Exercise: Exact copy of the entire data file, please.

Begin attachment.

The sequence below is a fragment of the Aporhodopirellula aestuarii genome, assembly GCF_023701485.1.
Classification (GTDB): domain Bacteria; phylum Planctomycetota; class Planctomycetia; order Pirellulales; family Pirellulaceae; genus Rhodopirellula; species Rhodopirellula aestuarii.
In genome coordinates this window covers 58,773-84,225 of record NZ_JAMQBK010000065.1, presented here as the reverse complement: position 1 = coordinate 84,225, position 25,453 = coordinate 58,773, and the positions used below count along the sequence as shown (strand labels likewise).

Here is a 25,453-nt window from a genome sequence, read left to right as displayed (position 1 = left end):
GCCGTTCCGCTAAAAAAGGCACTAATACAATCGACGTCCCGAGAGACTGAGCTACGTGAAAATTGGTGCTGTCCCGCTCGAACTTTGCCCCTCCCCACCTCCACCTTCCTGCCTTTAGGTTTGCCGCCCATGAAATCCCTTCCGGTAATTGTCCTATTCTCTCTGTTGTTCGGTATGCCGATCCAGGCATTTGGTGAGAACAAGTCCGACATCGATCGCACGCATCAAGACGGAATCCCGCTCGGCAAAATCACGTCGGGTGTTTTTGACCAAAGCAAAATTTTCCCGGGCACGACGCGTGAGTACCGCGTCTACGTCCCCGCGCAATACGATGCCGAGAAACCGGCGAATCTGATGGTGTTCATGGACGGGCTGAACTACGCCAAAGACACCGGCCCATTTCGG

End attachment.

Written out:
The sequence below is a fragment of the Aporhodopirellula aestuarii genome, assembly GCF_023701485.1.
Classification (GTDB): domain Bacteria; phylum Planctomycetota; class Planctomycetia; order Pirellulales; family Pirellulaceae; genus Rhodopirellula; species Rhodopirellula aestuarii.
In genome coordinates this window covers 58,773-84,225 of record NZ_JAMQBK010000065.1, presented here as the reverse complement: position 1 = coordinate 84,225, position 25,453 = coordinate 58,773, and the positions used below count along the sequence as shown (strand labels likewise).

Here is a 25,453-nt window from a genome sequence, read left to right as displayed (position 1 = left end):
GCCGTTCCGCTAAAAAAGGCACTAATACAATCGACGTCCCGAGAGACTGAGCTACGTGAAAATTGGTGCTGTCCCGCTCGAACTTTGCCCCTCCCCACCTCCACCTTCCTGCCTTTAGGTTTGCCGCCCATGAAATCCCTTCCGGTAATTGTCCTATTCTCTCTGTTGTTCGGTATGCCGATCCAGGCATTTGGTGAGAACAAGTCCGACATCGATCGCACGCATCAAGACGGAATCCCGCTCGGCAAAATCACGTCGGGTGTTTTTGACCAAAGCAAAATTTTCCCGGGCACGACGCGTGAGTACCGCGTCTACGTCCCCGCGCAATACGATGCCGAGAAACCGGCGAATCTGATGGTGTTCATGGACGGGCTGAACTACGCCAAAGACACCGGCCCATTTCGG